Once again, the pressing issue is labor markets and the possibility that they could ignite inflation in the U.S. economy. Increasingly, there are concerns that, despite high unemployment, the jobs market may actually be tighter than it appears. And any whiff of a rise in wages prompts almost panic-level pronouncements in bond markets that inflation will reignite.
A chart from Deutsche Bank's chief international economist, Torsten Slok, on Tuesday was headlined: "Wage Inflation Now Above Pre-Crisis Levels." It noted that median weekly wage gains at around 3 percent year over year had for the first time since the end of the recession topped the pre-crisis average. "It should be obvious to everyone by now that there is wage pressure in the pipeline and that the Fed will turn more hawkish later this year," Slok said.
Yellen appears to be trying to resist what is so obvious to Slok and others. So far, she has indicated a willingness to accept stronger wage gains. And she has not embraced a theory from Alan Krueger, the former head of the Council of Economic Advisors, a position Yellen once held, that there may be considerably less slack in the labor market than some believe.
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With Fed interest rates at zero and its balance sheet now topping $4 trillion, there is no more significant issue in economics today than whether tight labor markets will lead us into and beyond the inflationary danger zone. The worry is that the Fed has put so much fuel into the economy that any spark could ignite an inflation firestorm.
At her first press conference in March, Yellen gave her first indication of her views on the issue. "Most measures of wage increase are running at very low levels," she said.
Yellen went on to provide insight into her thinking on how high is too high for wages. "In fact, with the productivity growth we have and 2 percent inflation, one would probably expect to see, on an ongoing basis, something between—perhaps 3 and 4 percent wage inflation would be normal."
Average hourly earnings are about 2.1 percent annually, compared with 3.4 percent in the year before the recession. Factoring in inflation, wages have risen just a half point in the past year. That measure is well below the productivity gains of 1.3 percent, so workers continue not to be compensated for their growing efficiency. Put another way, wages are not rising anywhere near the level of inflation plus productivity.
Even if wage growth sparked some inflation, Yellen would have reason not to panic. In fact, the Fed wants some inflation, says economist Jared Bernstein. It's preferred inflation measure, the price index of personal consumption expenditures, is running just 0.9 percent over the year-ago level. The Fed wants 2 percent inflation. So at least a touch of wage-induced inflation would appear to be welcome by the Fed.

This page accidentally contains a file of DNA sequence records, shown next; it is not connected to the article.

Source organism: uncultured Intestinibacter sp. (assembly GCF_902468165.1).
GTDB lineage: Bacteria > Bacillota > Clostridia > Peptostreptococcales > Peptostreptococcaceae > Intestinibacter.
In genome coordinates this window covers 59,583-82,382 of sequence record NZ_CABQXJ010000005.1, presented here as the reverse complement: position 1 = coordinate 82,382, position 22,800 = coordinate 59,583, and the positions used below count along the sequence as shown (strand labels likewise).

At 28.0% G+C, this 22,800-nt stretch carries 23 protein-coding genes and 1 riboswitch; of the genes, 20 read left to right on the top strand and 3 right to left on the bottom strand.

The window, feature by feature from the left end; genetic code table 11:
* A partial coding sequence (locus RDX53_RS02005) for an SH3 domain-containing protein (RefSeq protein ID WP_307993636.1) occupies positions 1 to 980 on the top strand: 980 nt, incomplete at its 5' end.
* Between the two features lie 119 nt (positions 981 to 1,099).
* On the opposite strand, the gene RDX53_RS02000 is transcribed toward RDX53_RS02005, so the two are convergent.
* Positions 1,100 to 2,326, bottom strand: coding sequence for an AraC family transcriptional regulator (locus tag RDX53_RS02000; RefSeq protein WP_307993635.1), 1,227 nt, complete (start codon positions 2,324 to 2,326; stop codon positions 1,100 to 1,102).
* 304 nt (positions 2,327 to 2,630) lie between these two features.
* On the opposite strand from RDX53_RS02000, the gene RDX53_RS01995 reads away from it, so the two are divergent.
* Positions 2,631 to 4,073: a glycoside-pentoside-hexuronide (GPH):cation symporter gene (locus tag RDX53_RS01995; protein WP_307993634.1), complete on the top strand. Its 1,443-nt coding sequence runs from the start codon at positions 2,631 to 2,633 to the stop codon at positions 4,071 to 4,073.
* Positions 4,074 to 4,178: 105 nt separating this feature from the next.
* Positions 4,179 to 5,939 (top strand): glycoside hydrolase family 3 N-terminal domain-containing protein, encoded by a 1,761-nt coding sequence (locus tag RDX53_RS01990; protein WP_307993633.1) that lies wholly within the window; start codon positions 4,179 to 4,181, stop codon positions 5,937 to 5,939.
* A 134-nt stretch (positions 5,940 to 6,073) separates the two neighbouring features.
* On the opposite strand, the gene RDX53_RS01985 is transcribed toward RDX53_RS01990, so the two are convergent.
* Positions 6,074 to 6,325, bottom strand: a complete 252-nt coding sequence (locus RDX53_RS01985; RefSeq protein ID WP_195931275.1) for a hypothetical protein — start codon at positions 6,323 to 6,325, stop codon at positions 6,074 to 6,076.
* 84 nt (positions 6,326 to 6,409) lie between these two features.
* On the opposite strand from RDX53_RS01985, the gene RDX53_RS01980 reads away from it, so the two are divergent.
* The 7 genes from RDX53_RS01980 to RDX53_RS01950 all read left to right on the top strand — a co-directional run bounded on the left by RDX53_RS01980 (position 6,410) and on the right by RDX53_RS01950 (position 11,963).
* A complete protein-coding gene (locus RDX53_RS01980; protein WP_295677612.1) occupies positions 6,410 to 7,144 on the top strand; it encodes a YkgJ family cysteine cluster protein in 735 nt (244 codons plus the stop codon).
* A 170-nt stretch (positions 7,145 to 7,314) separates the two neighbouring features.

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But Deutsche's Slok worries about such a development. He said if the Fed stays at zero interest rates with a large balance sheet, and wages tick up to even the desired 3 percent to 4 percent level, that the Fed will be substantially behind the curve if wages or inflation rise any higher.
"For monetary policy to hold wages down, you need to be above the neutral rate," Slok said. "If you wait until wage inflation is 3.5 percent and then she says now we need to do something, it's already too late."
Jim O'Sullivan, chief U.S. economist from High Frequency Economics, argued that the still-large Fed balance sheet "will continue to provide net stimulus for years." That will further complicate Yellen's ability to rein in wage-induced inflation, should it come.
Yellen's choice is further complicated by an argument from someone who should be more ideologically sympathetic: Princeton economist Krueger. A recent paper by Krueger has become the flash point for debate over Fed policy because it relates directly to the issue of potential wage inflation.
Krueger argues that the long-term unemployed, of which there are 3.7 million, are unlikely to come back into the workforce. As a result, his argument goes, they do not exercise downward pressure on wages. His work has prompted some to take out this group when trying to gauge actual labor slack in the economy by looking at the unemployment rate.
The result: the unemployment rate for the short-term unemployed is about back to where it was before the recession. The conclusion (although this is not necessarily Krueger's) is that workers will soon have the ability to negotiate higher wage gains that could cause inflation.